Qatar Puts Blanket Ban on Crypto Services


As crypto is slowly entering the Middle East, Qatar has put a blanket ban on digital asset services, especially trading.

Reported by regional news outlet International Investment, the ban was implemented by the Qatar Financial Center (QFC) Regulatory Authority, which is responsible for authorizing and regulating firms and individuals conducting financial services in or from the QFC.

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In its announcement, the independent regulatory body stated that “virtual asset services may not be conducted in or from the QFC at this time.”

The regulator also specified that “anything of value that acts as a substitute for currency, that can be digitally traded or transferred and can be used for payment or investment purposes.”

Although the regulator was clear about trading services, the phrase “virtual asset services” covers a wide range of businesses in the sector, including crypto-to-crypto trading, custody, and investment services involving digital currencies.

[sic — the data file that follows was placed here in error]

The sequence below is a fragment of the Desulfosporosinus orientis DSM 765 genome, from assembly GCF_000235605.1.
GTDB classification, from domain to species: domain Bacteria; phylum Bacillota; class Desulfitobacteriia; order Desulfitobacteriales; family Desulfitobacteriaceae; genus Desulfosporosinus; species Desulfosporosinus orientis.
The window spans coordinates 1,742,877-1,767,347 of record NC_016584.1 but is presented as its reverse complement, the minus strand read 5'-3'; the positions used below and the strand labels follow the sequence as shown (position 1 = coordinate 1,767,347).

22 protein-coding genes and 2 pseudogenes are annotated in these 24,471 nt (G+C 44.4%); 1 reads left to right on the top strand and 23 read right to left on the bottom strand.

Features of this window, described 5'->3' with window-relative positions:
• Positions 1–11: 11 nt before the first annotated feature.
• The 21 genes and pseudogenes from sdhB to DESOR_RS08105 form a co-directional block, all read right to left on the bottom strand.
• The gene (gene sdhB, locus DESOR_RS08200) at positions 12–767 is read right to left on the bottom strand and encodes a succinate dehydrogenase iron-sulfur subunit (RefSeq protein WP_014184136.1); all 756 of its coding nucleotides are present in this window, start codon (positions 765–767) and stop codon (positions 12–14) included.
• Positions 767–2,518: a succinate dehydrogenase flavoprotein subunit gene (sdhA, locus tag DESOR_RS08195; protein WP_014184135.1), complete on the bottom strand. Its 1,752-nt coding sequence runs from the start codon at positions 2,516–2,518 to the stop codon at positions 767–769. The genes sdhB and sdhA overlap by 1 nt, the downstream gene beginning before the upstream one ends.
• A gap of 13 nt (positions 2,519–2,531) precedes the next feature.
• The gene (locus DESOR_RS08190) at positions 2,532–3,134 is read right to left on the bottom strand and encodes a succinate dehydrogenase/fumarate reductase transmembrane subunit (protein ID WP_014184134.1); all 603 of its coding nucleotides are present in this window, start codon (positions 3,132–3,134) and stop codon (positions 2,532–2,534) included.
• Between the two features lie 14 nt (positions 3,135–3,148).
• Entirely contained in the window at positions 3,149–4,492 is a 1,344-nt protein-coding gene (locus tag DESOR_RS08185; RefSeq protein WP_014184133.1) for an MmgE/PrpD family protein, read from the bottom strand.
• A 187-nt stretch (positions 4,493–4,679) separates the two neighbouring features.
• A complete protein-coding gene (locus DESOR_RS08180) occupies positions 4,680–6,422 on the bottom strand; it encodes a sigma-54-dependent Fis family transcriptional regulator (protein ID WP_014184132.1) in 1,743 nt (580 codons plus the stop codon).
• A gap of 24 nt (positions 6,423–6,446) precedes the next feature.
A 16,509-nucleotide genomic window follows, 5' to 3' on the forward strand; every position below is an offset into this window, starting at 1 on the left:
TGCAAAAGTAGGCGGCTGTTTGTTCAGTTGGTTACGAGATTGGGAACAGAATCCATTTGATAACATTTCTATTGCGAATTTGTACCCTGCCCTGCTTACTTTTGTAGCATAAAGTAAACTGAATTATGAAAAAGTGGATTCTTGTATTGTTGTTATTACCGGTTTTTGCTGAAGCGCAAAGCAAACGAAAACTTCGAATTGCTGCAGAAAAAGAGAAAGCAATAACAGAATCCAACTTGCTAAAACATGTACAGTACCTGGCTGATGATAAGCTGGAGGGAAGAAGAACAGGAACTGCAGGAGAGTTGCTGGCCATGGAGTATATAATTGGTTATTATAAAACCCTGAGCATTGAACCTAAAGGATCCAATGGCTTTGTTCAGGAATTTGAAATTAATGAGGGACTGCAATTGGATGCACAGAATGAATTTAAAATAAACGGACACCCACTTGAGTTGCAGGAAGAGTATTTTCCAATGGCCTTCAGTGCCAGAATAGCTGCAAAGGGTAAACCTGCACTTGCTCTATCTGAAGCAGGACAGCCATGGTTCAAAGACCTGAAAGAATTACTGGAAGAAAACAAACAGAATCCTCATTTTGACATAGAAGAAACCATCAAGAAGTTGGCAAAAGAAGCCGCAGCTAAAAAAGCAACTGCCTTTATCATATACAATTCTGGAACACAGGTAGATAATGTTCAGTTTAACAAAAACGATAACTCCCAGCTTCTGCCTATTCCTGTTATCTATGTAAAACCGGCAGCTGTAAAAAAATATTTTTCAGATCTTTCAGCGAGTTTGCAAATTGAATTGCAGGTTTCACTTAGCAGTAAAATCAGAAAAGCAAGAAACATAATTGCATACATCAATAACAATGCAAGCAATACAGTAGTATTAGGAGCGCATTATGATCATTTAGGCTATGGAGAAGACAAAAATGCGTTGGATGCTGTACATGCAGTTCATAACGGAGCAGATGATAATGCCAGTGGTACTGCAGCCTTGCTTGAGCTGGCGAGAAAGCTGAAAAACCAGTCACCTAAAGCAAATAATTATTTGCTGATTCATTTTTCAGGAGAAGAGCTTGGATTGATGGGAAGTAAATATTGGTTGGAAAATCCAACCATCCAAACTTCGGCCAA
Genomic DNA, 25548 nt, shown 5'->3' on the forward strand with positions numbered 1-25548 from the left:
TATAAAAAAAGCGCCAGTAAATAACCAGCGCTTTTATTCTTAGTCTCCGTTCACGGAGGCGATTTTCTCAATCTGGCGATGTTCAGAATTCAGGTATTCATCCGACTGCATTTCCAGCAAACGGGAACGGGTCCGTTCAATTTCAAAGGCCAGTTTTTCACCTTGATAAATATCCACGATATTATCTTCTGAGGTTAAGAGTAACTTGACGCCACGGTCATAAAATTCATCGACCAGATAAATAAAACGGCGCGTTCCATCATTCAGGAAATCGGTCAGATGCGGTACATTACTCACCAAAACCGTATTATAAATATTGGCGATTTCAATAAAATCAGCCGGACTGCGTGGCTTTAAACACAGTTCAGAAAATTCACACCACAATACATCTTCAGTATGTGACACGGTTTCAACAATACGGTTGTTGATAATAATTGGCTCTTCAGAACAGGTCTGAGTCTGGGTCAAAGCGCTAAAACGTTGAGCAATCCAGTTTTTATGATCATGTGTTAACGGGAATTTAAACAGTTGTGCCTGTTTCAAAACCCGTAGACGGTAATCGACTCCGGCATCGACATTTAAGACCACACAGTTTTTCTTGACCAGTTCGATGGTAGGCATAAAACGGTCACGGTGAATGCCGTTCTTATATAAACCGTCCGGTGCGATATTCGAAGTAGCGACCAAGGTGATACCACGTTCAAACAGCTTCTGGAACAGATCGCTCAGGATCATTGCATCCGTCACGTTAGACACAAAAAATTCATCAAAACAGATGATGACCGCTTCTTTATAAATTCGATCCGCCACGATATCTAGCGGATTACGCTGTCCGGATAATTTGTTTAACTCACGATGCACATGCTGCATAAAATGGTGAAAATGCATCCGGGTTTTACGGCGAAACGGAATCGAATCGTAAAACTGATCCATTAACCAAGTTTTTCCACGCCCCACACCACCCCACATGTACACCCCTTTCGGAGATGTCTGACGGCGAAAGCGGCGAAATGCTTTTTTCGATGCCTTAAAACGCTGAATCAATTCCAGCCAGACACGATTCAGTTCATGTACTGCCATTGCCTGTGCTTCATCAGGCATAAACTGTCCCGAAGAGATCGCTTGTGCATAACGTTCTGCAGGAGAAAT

The ban, however, does not cover digitized securities or other financial instruments overseen by the Regulatory Authority, the Qatar Central Bank, or the Qatar Financial Markets Authority.

A major economy against crypto

Though small in size, Qatar has significant influence in the region, mostly because of its rich oil-based economy. With over 2.5 million population, the country has a per capita GDP of more than $63,000, ranking it among the richest nations in the world.

Regulators in many countries are concerned with the crypto economy, but only a handful have completely banned crypto trading or other digital asset-related services, Qatar being the latest. The motive behind the regulator’s decision, however, is not clear yet.

Notably, Qatar’s central bank has always been hostile towards digital assets and, in 2018, stated that Bitcoin trading was illegal in the country, without enforcing any ban.

“This cryptocurrency is highly volatile and can be used for financial crimes and electronic hacking as well as risk loss of value because there are no guarantors or assets,” the central bank said then.

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